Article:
Birkeland believed that auroral electrons came from the Sun, and the electron gun, aimed at the terrella, represented that source. The air in the tank was then pumped out (as well as one could do so 100 years ago) and Birkeland was gratified to see that the electron beam indeed converged towards the polar regions of the terrella and avoided the equator.
There remained one puzzle. Polar explorers had reported that the aurora was
extremely rare near the magnetic poles themselves. Why? A few of Birkeland's experiments indeed produced a ring of light with a dark center, but in general he only got a polar patch of light, covering the magnetic poles of the terrella. Birkeland's younger friend, the mathematician Carl Stoermer, analyzed the motion of the electrons mathematically and even computed many of their orbits, a tough task in the pre-computer days around 1907-10. He found no compelling reason why electrons entering the field from far away would avoid the poles.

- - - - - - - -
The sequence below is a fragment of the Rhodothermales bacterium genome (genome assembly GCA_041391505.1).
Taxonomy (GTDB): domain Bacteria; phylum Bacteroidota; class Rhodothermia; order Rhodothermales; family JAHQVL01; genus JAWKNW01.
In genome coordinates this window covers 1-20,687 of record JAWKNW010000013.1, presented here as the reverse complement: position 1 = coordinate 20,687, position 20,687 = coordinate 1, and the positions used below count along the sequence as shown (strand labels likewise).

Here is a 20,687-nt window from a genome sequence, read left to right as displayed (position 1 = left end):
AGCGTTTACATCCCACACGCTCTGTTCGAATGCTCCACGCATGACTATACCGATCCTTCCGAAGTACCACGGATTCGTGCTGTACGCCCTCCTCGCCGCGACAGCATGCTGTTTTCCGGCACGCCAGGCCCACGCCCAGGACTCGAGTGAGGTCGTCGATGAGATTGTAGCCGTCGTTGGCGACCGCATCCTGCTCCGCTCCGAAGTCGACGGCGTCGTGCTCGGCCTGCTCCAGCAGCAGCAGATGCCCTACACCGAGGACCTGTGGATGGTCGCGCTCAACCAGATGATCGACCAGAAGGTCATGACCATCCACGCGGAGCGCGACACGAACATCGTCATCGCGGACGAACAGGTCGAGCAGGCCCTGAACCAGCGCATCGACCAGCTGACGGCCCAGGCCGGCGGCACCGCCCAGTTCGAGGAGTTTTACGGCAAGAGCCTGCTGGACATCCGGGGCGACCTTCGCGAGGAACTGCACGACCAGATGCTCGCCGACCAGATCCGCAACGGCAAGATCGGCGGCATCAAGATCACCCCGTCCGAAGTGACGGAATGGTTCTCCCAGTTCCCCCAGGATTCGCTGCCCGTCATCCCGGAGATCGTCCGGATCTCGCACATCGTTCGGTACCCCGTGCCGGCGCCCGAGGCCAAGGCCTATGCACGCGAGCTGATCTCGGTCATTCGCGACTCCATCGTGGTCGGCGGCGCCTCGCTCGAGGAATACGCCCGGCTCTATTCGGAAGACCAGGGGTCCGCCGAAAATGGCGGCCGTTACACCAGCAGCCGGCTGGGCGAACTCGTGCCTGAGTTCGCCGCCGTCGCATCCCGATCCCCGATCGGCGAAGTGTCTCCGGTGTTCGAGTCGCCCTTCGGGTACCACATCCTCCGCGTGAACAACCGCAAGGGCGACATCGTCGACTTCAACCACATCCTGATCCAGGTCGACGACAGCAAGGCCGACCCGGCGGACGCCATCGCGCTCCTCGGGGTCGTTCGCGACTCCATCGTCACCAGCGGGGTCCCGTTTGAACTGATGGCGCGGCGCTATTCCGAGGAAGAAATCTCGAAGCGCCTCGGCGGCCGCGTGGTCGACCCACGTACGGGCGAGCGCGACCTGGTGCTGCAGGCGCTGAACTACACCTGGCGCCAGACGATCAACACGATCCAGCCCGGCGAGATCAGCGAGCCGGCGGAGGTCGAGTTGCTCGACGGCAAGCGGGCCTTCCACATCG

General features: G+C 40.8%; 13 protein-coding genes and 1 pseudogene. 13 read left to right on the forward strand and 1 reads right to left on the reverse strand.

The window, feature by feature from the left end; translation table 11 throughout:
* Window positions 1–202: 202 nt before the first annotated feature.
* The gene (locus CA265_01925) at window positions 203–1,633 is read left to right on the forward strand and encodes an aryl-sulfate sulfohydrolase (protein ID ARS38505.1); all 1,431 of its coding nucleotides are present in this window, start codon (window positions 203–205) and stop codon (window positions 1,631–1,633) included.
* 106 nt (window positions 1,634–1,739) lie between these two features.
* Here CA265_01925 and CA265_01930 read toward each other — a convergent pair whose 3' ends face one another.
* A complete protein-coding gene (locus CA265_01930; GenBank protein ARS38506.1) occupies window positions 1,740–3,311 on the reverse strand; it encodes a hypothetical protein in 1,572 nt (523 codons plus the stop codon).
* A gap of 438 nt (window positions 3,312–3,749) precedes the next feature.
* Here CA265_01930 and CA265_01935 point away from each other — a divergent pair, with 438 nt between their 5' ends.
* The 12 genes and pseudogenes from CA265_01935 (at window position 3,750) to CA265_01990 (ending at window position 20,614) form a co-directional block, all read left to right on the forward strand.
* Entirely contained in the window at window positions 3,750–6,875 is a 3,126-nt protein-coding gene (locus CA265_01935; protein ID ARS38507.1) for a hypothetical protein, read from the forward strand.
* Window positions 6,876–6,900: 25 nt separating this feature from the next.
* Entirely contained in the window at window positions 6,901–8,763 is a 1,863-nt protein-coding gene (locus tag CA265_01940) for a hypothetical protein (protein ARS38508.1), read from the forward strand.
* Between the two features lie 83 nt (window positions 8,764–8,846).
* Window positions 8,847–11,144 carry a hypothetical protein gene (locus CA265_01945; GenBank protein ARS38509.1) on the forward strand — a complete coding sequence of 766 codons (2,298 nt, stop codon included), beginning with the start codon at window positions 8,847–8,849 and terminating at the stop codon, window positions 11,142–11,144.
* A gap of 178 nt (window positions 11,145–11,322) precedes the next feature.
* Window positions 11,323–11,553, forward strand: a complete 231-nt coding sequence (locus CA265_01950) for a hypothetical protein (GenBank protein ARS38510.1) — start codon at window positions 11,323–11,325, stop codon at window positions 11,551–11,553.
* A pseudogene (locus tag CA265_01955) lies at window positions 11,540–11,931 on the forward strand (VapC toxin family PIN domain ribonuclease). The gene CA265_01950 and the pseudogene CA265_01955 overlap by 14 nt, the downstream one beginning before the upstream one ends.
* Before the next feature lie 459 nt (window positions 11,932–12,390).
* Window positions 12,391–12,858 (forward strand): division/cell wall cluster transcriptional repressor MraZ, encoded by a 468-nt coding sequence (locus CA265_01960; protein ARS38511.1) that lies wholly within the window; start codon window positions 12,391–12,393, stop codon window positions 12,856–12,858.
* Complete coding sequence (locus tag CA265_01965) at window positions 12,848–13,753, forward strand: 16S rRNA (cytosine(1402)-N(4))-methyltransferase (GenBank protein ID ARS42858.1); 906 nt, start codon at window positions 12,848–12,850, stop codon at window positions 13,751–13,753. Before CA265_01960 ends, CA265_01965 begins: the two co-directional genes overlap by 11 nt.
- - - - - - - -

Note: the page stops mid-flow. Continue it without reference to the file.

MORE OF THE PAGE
Stoermer died in 1957, still frustrated by this problem. The answer only came
when satellites began probing the distant magnetosphere. They showed
conclusively that the aurora did not in general come from the Sun or from
distant space, but originated in the Earth's own magnetosphere. On the other
hand, the electrons of the polar rain (see files linked to the bottom of this page), which apparently did come from the Sun,
were indeed found in patches surrounding the magnetic poles, exactly like the
patches of light Birkeland observed on his terrella.